In a must-win situation, the Montreal Canadiens fell to a two-game deficit as the New York Rangers took Game 4. The game was not without the team rivalry being elevated as both head coaches traded words for two days.
Yet, hopes were high for the Canadiens and their fans, given their strong finish in Game 3. And with P.K. Subban acknowledging that the team had not played their best and promising that he would step up his own game, it seemed the Habs were on their way to tying the series.
Game 4 was almost a carbon copy of Game 3. Rangers scoring first, Habs tying it up, Dustin Tokarski showing and instilling more confidence than ever. And even though the score was evened by the end of regulation with a superb power play goal by Subban, who made good on his promise, a giveaway to Martin St. Louis finished the night.
It was frustrating to watch players, the “little team that could” (and did) eliminate the “Big Bad Boston Bruins” in Round 2, suddenly stumped by a team that matches them in speed, but outsmarts them in scoring. It was with hopes and collectively held breath that fans watched an anything-can-happen OT, only to be deflated by the results.
This was a game the Canadiens had to win, and should have. Their third-period play was that much better, their overtime period was strong, and Tokarski demonstrating his proven skills. However, hopes and promises don’t win hockey games, and they certainly don’t win Eastern Conference Finals.
I’ll say this here for the first time, but it won’t be the last – it isn’t easy being a fan of the Canadiens. The ups and downs are physically draining, emotionally taxing, and all too familiar. There is another game to play, and with any luck (and lots more “showing up to play” by every player), another after that. And another.
Us fans tell ourselves it isn’t over. Technically, it isn’t. Those on social media have the Habs cleaning out their lockers already. I won’t go there. It isn’t in my nature, but it shouldn’t be the way to approach any game, much less a do-or-die.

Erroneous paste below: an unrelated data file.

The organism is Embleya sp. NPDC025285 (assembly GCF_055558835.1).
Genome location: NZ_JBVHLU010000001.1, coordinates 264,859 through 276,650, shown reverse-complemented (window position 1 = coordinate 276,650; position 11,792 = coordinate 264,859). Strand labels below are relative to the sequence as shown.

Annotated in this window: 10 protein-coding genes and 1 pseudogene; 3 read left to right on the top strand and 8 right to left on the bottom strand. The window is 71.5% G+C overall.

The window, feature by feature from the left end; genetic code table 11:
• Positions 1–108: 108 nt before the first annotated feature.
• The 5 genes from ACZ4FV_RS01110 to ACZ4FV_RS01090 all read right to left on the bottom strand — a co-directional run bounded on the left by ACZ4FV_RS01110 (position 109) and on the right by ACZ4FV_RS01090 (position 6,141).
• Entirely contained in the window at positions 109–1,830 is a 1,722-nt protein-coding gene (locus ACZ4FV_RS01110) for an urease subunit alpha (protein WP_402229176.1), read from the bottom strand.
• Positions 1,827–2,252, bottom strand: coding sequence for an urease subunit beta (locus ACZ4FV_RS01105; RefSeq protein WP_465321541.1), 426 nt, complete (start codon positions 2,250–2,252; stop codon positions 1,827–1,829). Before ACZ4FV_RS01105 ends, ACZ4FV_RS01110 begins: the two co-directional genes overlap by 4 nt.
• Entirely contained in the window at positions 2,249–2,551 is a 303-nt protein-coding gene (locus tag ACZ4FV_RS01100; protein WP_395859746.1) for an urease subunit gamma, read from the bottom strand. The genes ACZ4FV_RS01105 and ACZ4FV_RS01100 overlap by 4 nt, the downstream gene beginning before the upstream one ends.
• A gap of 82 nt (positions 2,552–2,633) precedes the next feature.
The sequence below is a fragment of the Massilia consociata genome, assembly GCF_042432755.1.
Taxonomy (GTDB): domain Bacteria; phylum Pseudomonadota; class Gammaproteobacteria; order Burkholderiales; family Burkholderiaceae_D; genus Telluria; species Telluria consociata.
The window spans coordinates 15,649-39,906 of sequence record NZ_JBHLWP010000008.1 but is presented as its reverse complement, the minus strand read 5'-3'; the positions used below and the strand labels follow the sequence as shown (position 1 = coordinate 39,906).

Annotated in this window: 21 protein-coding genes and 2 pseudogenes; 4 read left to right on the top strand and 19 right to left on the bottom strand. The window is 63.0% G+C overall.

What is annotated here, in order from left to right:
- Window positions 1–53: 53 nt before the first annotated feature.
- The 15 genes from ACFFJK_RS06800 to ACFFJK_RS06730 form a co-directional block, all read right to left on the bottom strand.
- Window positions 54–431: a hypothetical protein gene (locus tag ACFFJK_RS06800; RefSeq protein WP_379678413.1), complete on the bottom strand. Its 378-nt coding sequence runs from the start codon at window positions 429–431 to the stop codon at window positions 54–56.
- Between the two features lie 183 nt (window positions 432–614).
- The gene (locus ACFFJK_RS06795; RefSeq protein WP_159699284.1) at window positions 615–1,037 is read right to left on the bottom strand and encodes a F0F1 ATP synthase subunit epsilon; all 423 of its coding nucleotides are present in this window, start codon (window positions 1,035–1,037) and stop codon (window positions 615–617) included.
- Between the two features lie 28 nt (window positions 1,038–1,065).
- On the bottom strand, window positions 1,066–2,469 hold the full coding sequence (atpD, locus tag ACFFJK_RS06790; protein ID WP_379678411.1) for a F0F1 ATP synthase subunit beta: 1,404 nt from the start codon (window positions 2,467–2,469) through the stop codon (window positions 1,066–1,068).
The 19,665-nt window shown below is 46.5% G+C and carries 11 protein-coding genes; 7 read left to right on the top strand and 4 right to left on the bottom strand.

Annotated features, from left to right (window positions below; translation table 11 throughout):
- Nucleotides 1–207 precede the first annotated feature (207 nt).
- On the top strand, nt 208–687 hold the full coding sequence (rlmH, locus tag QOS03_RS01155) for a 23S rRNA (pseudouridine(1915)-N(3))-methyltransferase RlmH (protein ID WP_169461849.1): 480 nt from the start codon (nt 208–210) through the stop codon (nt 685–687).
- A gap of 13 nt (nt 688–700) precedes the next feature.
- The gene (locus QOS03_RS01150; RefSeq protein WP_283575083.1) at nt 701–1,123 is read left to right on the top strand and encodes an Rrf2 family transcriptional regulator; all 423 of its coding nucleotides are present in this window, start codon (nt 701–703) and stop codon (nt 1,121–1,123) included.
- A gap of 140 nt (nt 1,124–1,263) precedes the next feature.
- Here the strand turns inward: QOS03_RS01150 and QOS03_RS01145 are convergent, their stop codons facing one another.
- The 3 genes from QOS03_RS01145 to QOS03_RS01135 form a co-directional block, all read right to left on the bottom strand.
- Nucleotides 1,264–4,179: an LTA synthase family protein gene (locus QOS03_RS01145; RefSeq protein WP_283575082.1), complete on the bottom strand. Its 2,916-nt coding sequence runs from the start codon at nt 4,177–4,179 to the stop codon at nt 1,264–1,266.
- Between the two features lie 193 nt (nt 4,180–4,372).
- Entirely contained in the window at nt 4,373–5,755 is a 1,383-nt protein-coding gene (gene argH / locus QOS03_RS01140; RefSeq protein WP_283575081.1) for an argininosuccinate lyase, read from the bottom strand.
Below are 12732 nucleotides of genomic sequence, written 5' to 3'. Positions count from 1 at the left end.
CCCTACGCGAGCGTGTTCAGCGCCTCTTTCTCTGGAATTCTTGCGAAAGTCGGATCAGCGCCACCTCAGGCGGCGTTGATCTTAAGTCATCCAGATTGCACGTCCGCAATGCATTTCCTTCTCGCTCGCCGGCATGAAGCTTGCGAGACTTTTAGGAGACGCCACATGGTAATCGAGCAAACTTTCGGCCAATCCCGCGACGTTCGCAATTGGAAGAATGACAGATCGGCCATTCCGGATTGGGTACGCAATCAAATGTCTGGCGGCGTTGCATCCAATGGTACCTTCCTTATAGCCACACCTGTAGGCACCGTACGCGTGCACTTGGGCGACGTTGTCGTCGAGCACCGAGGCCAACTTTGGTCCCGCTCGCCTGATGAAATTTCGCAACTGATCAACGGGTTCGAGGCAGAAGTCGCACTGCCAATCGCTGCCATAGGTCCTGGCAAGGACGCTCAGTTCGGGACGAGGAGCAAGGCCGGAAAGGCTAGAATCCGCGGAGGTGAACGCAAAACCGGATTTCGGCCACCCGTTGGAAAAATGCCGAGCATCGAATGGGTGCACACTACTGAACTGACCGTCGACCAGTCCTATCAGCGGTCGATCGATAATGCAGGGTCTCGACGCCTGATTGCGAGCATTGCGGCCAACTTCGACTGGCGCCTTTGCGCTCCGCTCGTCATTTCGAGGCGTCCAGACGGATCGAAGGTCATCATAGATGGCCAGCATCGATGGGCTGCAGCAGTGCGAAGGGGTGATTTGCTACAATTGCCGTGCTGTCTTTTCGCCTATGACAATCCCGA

We resort to history. These very same Rangers were exactly where the Canadiens are when they faced the strong Pittsburgh Penguins in Round 2. The Los Angeles Kings overcame a 3-0 deficit in Round 1 to advance to the semifinals. The Canadiens twice won three in a row in the 2010 playoffs against the two strongest teams in their division.
Can they do it again? These are playoffs. Anything can happen, but not until the team starts to show up in front of Lundqvist’s net and find the back of it more often, and more competitively.
It would be a certain story if this storied franchise did it again. Analysis of what’s needed has already been done from Game 1 all the way through the intermissions of tonight. However, tonight is about absorbing the reality that Game 5, at the Bell Centre filled with the Loudest Fans In Hockey, could well be the last game of the Canadiens’ season.
Tonight is about not just facing that reality, but perhaps cushioning it with the hopes that every fan holds in their heart. That perhaps this time, these Canadiens will rise to historic glory and shock the hockey world with a stunning comeback.
It really isn’t easy being a Habs fan.